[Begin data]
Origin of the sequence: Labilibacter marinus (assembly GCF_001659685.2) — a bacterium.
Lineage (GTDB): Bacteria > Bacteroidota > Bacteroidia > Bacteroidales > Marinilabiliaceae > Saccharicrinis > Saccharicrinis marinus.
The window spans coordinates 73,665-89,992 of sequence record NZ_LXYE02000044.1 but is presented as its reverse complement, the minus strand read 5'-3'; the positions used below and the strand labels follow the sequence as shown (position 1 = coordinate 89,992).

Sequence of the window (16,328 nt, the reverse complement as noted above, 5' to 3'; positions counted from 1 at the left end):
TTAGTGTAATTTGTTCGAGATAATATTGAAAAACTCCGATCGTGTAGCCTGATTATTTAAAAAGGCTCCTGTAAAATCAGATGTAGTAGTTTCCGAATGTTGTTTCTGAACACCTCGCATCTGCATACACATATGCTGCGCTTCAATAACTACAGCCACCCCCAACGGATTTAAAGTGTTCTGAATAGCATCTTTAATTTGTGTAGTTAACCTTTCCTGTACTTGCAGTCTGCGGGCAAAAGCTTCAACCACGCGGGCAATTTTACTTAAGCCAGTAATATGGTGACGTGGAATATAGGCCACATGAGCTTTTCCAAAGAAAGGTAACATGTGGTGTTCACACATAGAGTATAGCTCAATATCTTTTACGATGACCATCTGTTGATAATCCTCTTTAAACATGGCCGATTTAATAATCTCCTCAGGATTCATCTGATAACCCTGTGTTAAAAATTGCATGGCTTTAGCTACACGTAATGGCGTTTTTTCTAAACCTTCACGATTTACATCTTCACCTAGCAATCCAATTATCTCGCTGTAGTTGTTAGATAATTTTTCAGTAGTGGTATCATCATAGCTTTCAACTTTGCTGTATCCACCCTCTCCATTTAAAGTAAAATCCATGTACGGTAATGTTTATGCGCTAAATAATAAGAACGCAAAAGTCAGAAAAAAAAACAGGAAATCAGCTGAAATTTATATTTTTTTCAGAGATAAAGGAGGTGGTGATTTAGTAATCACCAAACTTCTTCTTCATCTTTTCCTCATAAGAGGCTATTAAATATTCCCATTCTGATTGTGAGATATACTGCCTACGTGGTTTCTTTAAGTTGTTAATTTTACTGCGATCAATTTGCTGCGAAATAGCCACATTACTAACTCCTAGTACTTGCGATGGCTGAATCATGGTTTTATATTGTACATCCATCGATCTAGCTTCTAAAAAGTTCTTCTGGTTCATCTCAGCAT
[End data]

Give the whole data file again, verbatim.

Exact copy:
Origin of the sequence: Labilibacter marinus (assembly GCF_001659685.2) — a bacterium.
Lineage (GTDB): Bacteria > Bacteroidota > Bacteroidia > Bacteroidales > Marinilabiliaceae > Saccharicrinis > Saccharicrinis marinus.
The window spans coordinates 73,665-89,992 of sequence record NZ_LXYE02000044.1 but is presented as its reverse complement, the minus strand read 5'-3'; the positions used below and the strand labels follow the sequence as shown (position 1 = coordinate 89,992).

Sequence of the window (16,328 nt, the reverse complement as noted above, 5' to 3'; positions counted from 1 at the left end):
TTAGTGTAATTTGTTCGAGATAATATTGAAAAACTCCGATCGTGTAGCCTGATTATTTAAAAAGGCTCCTGTAAAATCAGATGTAGTAGTTTCCGAATGTTGTTTCTGAACACCTCGCATCTGCATACACATATGCTGCGCTTCAATAACTACAGCCACCCCCAACGGATTTAAAGTGTTCTGAATAGCATCTTTAATTTGTGTAGTTAACCTTTCCTGTACTTGCAGTCTGCGGGCAAAAGCTTCAACCACGCGGGCAATTTTACTTAAGCCAGTAATATGGTGACGTGGAATATAGGCCACATGAGCTTTTCCAAAGAAAGGTAACATGTGGTGTTCACACATAGAGTATAGCTCAATATCTTTTACGATGACCATCTGTTGATAATCCTCTTTAAACATGGCCGATTTAATAATCTCCTCAGGATTCATCTGATAACCCTGTGTTAAAAATTGCATGGCTTTAGCTACACGTAATGGCGTTTTTTCTAAACCTTCACGATTTACATCTTCACCTAGCAATCCAATTATCTCGCTGTAGTTGTTAGATAATTTTTCAGTAGTGGTATCATCATAGCTTTCAACTTTGCTGTATCCACCCTCTCCATTTAAAGTAAAATCCATGTACGGTAATGTTTATGCGCTAAATAATAAGAACGCAAAAGTCAGAAAAAAAAACAGGAAATCAGCTGAAATTTATATTTTTTTCAGAGATAAAGGAGGTGGTGATTTAGTAATCACCAAACTTCTTCTTCATCTTTTCCTCATAAGAGGCTATTAAATATTCCCATTCTGATTGTGAGATATACTGCCTACGTGGTTTCTTTAAGTTGTTAATTTTACTGCGATCAATTTGCTGCGAAATAGCCACATTACTAACTCCTAGTACTTGCGATGGCTGAATCATGGTTTTATATTGTACATCCATCGATCTAGCTTCTAAAAAGTTCTTCTGGTTCATCTCAGCAT